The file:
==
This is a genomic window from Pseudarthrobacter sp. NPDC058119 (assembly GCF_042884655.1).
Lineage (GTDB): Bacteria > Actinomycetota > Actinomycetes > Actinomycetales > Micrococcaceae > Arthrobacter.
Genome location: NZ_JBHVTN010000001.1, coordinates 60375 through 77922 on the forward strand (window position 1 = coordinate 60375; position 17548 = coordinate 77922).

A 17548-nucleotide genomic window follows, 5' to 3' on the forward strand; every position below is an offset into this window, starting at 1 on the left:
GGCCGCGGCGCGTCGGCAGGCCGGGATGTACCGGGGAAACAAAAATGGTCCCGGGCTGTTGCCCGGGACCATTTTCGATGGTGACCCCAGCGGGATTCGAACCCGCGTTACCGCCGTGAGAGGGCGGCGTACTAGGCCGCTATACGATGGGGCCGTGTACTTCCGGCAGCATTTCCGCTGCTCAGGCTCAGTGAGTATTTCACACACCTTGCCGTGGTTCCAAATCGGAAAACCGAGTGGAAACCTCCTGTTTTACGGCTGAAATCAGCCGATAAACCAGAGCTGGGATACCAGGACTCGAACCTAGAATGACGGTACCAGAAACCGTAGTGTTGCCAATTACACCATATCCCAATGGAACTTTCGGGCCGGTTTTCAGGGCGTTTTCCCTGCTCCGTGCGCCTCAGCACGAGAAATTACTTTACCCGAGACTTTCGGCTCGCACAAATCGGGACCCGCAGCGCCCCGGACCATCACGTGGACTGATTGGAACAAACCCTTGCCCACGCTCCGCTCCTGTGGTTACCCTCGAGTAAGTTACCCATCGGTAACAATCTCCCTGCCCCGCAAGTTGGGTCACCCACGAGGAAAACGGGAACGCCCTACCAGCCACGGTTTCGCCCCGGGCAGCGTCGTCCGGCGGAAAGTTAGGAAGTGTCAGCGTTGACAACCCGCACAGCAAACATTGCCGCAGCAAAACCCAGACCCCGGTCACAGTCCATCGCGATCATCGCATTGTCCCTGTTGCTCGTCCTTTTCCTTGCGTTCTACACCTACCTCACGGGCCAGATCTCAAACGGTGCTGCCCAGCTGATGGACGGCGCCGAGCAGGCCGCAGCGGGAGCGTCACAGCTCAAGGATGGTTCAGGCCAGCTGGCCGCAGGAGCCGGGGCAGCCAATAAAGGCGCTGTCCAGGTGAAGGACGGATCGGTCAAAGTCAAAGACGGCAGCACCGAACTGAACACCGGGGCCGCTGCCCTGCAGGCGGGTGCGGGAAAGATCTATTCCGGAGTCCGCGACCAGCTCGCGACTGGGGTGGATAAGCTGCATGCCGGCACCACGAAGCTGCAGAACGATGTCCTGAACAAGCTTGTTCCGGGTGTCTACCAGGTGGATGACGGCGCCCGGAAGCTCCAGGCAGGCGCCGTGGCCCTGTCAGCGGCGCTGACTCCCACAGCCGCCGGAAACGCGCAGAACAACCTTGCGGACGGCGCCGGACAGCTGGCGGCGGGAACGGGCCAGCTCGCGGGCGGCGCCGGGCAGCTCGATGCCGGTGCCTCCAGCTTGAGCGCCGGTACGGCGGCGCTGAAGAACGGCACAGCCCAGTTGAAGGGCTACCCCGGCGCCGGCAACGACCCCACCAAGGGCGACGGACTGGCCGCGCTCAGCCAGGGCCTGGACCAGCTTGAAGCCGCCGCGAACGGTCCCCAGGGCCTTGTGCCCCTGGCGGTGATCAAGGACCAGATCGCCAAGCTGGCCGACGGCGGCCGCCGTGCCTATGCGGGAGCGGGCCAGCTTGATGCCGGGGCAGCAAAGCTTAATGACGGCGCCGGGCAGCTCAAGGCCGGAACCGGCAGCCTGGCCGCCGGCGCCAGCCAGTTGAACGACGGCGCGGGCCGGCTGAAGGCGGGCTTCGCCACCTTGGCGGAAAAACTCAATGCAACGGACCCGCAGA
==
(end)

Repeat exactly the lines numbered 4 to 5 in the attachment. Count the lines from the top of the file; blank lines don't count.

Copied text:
A 17548-nucleotide genomic window follows, 5' to 3' on the forward strand; every position below is an offset into this window, starting at 1 on the left:
GGCCGCGGCGCGTCGGCAGGCCGGGATGTACCGGGGAAACAAAAATGGTCCCGGGCTGTTGCCCGGGACCATTTTCGATGGTGACCCCAGCGGGATTCGAACCCGCGTTACCGCCGTGAGAGGGCGGCGTACTAGGCCGCTATACGATGGGGCCGTGTACTTCCGGCAGCATTTCCGCTGCTCAGGCTCAGTGAGTATTTCACACACCTTGCCGTGGTTCCAAATCGGAAAACCGAGTGGAAACCTCCTGTTTTACGGCTGAAATCAGCCGATAAACCAGAGCTGGGATACCAGGACTCGAACCTAGAATGACGGTACCAGAAACCGTAGTGTTGCCAATTACACCATATCCCAATGGAACTTTCGGGCCGGTTTTCAGGGCGTTTTCCCTGCTCCGTGCGCCTCAGCACGAGAAATTACTTTACCCGAGACTTTCGGCTCGCACAAATCGGGACCCGCAGCGCCCCGGACCATCACGTGGACTGATTGGAACAAACCCTTGCCCACGCTCCGCTCCTGTGGTTACCCTCGAGTAAGTTACCCATCGGTAACAATCTCCCTGCCCCGCAAGTTGGGTCACCCACGAGGAAAACGGGAACGCCCTACCAGCCACGGTTTCGCCCCGGGCAGCGTCGTCCGGCGGAAAGTTAGGAAGTGTCAGCGTTGACAACCCGCACAGCAAACATTGCCGCAGCAAAACCCAGACCCCGGTCACAGTCCATCGCGATCATCGCATTGTCCCTGTTGCTCGTCCTTTTCCTTGCGTTCTACACCTACCTCACGGGCCAGATCTCAAACGGTGCTGCCCAGCTGATGGACGGCGCCGAGCAGGCCGCAGCGGGAGCGTCACAGCTCAAGGATGGTTCAGGCCAGCTGGCCGCAGGAGCCGGGGCAGCCAATAAAGGCGCTGTCCAGGTGAAGGACGGATCGGTCAAAGTCAAAGACGGCAGCACCGAACTGAACACCGGGGCCGCTGCCCTGCAGGCGGGTGCGGGAAAGATCTATTCCGGAGTCCGCGACCAGCTCGCGACTGGGGTGGATAAGCTGCATGCCGGCACCACGAAGCTGCAGAACGATGTCCTGAACAAGCTTGTTCCGGGTGTCTACCAGGTGGATGACGGCGCCCGGAAGCTCCAGGCAGGCGCCGTGGCCCTGTCAGCGGCGCTGACTCCCACAGCCGCCGGAAACGCGCAGAACAACCTTGCGGACGGCGCCGGACAGCTGGCGGCGGGAACGGGCCAGCTCGCGGGCGGCGCCGGGCAGCTCGATGCCGGTGCCTCCAGCTTGAGCGCCGGTACGGCGGCGCTGAAGAACGGCACAGCCCAGTTGAAGGGCTACCCCGGCGCCGGCAACGACCCCACCAAGGGCGACGGACTGGCCGCGCTCAGCCAGGGCCTGGACCAGCTTGAAGCCGCCGCGAACGGTCCCCAGGGCCTTGTGCCCCTGGCGGTGATCAAGGACCAGATCGCCAAGCTGGCCGACGGCGGCCGCCGTGCCTATGCGGGAGCGGGCCAGCTTGATGCCGGGGCAGCAAAGCTTAATGACGGCGCCGGGCAGCTCAAGGCCGGAACCGGCAGCCTGGCCGCCGGCGCCAGCCAGTTGAACGACGGCGCGGGCCGGCTGAAGGCGGGCTTCGCCACCTTGGCGGAAAAACTCAATGCAACGGACCCGCAGA